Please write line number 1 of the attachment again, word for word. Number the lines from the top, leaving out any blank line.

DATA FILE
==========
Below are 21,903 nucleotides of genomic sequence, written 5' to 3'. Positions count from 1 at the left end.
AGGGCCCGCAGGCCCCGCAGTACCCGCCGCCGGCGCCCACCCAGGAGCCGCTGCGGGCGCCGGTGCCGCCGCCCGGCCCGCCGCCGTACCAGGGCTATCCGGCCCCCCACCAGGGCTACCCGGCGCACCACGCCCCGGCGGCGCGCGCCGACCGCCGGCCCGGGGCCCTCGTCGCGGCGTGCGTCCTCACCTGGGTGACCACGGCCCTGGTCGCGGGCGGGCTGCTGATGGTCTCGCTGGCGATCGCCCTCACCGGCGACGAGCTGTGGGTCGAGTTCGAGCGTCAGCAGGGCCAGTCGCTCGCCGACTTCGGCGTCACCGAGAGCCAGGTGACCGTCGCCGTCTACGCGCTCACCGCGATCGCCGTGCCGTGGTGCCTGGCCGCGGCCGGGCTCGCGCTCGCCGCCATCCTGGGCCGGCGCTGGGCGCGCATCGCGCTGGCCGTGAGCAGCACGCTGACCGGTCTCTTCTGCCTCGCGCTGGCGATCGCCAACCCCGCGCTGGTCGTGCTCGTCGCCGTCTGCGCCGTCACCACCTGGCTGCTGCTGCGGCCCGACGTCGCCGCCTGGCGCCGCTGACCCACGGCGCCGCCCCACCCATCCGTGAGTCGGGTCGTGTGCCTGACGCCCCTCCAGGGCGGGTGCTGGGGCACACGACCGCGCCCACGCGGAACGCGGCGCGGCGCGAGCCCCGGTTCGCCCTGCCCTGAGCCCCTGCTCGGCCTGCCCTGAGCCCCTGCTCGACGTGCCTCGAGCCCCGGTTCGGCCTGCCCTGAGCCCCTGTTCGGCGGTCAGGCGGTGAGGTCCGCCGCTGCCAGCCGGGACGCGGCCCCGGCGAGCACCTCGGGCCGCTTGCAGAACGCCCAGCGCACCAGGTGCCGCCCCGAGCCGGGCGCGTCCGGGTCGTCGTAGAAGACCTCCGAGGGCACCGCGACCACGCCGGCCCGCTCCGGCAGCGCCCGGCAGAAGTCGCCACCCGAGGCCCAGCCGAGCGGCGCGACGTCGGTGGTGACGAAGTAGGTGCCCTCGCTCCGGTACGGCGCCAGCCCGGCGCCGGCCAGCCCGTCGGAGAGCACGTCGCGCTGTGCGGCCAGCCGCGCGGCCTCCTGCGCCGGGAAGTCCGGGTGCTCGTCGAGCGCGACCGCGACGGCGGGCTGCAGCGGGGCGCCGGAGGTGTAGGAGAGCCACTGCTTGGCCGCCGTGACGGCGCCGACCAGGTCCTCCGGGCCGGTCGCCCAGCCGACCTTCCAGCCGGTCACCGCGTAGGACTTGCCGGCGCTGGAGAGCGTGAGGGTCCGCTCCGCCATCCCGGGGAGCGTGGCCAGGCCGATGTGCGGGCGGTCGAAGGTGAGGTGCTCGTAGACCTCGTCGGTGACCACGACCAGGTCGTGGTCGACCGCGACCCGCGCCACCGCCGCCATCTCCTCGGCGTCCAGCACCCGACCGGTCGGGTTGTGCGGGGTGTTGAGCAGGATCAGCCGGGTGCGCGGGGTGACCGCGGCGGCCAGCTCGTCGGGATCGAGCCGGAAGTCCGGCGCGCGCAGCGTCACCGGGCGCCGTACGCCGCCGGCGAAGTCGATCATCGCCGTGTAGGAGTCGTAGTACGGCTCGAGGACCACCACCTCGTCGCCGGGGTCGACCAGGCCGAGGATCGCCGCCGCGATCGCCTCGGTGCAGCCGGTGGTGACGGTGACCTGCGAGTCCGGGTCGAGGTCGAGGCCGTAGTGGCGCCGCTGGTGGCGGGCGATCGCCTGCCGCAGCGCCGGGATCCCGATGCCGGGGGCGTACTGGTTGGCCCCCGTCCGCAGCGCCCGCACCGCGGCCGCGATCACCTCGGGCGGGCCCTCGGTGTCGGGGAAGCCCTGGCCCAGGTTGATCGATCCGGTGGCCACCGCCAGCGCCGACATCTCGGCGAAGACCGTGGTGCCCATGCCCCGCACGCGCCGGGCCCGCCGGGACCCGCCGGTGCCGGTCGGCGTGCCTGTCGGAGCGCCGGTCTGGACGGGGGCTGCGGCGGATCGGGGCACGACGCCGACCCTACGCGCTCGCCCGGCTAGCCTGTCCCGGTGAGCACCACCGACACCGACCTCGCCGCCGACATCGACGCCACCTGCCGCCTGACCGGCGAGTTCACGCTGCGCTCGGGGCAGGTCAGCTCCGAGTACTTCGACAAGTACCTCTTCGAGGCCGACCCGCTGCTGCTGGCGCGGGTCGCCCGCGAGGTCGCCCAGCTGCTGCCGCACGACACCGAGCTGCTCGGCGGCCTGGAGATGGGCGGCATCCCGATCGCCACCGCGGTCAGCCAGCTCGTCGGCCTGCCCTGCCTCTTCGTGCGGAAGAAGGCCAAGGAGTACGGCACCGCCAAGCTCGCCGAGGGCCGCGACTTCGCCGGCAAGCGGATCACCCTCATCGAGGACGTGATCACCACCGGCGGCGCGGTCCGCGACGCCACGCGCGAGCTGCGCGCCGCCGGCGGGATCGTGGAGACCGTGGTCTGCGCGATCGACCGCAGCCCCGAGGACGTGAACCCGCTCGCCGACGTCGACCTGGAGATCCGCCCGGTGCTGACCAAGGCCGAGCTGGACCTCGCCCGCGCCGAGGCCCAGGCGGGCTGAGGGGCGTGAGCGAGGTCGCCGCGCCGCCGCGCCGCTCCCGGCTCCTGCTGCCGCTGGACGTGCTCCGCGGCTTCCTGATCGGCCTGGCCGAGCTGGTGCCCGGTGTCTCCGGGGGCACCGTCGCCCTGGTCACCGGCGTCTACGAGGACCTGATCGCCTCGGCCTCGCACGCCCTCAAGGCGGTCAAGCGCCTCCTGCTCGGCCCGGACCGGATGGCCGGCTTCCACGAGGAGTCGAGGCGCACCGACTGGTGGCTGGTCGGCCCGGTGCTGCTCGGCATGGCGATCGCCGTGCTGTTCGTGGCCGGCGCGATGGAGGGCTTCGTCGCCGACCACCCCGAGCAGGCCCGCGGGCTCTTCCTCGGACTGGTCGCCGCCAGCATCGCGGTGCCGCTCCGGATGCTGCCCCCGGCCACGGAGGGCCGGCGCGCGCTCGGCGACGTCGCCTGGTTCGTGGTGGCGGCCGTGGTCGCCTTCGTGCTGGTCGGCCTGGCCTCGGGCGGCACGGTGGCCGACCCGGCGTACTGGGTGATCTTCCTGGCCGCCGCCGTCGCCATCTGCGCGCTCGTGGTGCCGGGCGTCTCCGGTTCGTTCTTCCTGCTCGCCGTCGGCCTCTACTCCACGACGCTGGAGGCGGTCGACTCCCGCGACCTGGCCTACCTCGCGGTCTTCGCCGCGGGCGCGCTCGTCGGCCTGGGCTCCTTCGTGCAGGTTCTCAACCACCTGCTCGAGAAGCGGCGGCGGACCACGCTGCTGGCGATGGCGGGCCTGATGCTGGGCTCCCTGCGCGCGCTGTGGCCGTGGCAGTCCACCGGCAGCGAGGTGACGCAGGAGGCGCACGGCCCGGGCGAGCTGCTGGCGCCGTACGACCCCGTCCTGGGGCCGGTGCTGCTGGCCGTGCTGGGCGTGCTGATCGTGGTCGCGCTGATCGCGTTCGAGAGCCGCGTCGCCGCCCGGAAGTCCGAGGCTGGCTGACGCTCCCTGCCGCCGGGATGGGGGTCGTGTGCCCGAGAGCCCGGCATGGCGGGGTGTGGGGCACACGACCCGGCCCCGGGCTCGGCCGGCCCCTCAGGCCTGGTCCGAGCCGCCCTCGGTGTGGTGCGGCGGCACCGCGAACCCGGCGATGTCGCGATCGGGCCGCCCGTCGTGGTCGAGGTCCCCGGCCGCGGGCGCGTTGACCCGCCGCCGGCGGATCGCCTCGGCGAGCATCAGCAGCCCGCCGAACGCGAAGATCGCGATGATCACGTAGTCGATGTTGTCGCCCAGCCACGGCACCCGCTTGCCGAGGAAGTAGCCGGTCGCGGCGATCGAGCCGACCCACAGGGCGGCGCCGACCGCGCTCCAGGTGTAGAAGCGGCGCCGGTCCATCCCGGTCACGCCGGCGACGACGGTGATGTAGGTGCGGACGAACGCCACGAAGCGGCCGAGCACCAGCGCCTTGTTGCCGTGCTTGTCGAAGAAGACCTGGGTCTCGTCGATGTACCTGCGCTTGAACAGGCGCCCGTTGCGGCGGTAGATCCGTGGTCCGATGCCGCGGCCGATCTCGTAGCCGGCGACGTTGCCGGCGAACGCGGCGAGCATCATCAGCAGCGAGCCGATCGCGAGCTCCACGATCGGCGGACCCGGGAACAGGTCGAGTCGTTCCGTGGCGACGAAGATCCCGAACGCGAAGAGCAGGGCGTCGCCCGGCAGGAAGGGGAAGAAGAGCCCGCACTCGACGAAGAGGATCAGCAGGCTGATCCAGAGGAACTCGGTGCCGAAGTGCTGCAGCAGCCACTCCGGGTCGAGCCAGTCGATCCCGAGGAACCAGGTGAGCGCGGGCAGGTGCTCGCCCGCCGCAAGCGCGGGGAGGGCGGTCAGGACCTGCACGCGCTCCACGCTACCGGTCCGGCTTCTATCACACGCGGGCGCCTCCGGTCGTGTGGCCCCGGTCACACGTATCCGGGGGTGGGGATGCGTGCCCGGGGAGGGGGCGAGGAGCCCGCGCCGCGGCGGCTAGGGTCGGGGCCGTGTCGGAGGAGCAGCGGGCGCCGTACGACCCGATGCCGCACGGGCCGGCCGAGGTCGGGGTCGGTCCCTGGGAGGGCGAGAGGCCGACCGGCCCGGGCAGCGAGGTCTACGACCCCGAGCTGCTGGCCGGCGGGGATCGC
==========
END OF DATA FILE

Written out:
Below are 21,903 nucleotides of genomic sequence, written 5' to 3'. Positions count from 1 at the left end.